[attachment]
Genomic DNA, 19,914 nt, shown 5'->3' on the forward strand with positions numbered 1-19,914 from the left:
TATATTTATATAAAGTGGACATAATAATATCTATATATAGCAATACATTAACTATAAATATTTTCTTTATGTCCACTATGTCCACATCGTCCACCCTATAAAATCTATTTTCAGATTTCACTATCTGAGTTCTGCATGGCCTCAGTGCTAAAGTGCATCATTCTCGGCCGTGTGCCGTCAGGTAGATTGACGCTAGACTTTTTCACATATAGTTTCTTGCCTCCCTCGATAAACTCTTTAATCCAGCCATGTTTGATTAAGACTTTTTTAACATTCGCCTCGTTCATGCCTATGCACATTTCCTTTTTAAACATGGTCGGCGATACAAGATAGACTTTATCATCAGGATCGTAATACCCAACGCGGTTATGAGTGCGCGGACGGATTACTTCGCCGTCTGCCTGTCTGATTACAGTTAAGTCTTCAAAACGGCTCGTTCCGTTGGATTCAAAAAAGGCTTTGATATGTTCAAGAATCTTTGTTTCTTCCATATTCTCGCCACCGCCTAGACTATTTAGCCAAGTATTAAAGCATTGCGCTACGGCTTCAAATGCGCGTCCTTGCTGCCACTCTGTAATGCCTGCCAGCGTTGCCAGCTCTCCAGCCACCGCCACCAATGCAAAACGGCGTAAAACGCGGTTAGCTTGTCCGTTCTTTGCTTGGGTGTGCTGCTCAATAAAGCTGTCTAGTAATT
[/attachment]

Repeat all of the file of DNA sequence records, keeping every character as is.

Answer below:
Genomic DNA, 19,914 nt, shown 5'->3' on the forward strand with positions numbered 1-19,914 from the left:
TATATTTATATAAAGTGGACATAATAATATCTATATATAGCAATACATTAACTATAAATATTTTCTTTATGTCCACTATGTCCACATCGTCCACCCTATAAAATCTATTTTCAGATTTCACTATCTGAGTTCTGCATGGCCTCAGTGCTAAAGTGCATCATTCTCGGCCGTGTGCCGTCAGGTAGATTGACGCTAGACTTTTTCACATATAGTTTCTTGCCTCCCTCGATAAACTCTTTAATCCAGCCATGTTTGATTAAGACTTTTTTAACATTCGCCTCGTTCATGCCTATGCACATTTCCTTTTTAAACATGGTCGGCGATACAAGATAGACTTTATCATCAGGATCGTAATACCCAACGCGGTTATGAGTGCGCGGACGGATTACTTCGCCGTCTGCCTGTCTGATTACAGTTAAGTCTTCAAAACGGCTCGTTCCGTTGGATTCAAAAAAGGCTTTGATATGTTCAAGAATCTTTGTTTCTTCCATATTCTCGCCACCGCCTAGACTATTTAGCCAAGTATTAAAGCATTGCGCTACGGCTTCAAATGCGCGTCCTTGCTGCCACTCTGTAATGCCTGCCAGCGTTGCCAGCTCTCCAGCCACCGCCACCAATGCAAAACGGCGTAAAACGCGGTTAGCTTGTCCGTTCTTTGCTTGGGTGTGCTGCTCAATAAAGCTGTCTAGTAATT